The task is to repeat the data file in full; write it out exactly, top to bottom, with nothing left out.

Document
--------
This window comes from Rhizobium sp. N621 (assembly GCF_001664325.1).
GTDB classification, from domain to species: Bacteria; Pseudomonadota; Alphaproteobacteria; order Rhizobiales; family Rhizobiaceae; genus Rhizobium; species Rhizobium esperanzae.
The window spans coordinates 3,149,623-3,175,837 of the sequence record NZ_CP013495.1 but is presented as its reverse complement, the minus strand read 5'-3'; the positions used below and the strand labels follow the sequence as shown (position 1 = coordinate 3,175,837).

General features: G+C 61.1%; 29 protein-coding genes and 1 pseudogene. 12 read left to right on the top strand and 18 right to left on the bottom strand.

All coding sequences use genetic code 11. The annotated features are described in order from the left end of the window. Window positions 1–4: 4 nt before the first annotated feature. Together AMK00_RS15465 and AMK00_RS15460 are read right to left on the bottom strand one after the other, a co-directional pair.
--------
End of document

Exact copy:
This window comes from Rhizobium sp. N621 (assembly GCF_001664325.1).
GTDB classification, from domain to species: Bacteria; Pseudomonadota; Alphaproteobacteria; order Rhizobiales; family Rhizobiaceae; genus Rhizobium; species Rhizobium esperanzae.
The window spans coordinates 3,149,623-3,175,837 of the sequence record NZ_CP013495.1 but is presented as its reverse complement, the minus strand read 5'-3'; the positions used below and the strand labels follow the sequence as shown (position 1 = coordinate 3,175,837).

General features: G+C 61.1%; 29 protein-coding genes and 1 pseudogene. 12 read left to right on the top strand and 18 right to left on the bottom strand.

All coding sequences use genetic code 11. The annotated features are described in order from the left end of the window. Window positions 1–4: 4 nt before the first annotated feature. Together AMK00_RS15465 and AMK00_RS15460 are read right to left on the bottom strand one after the other, a co-directional pair.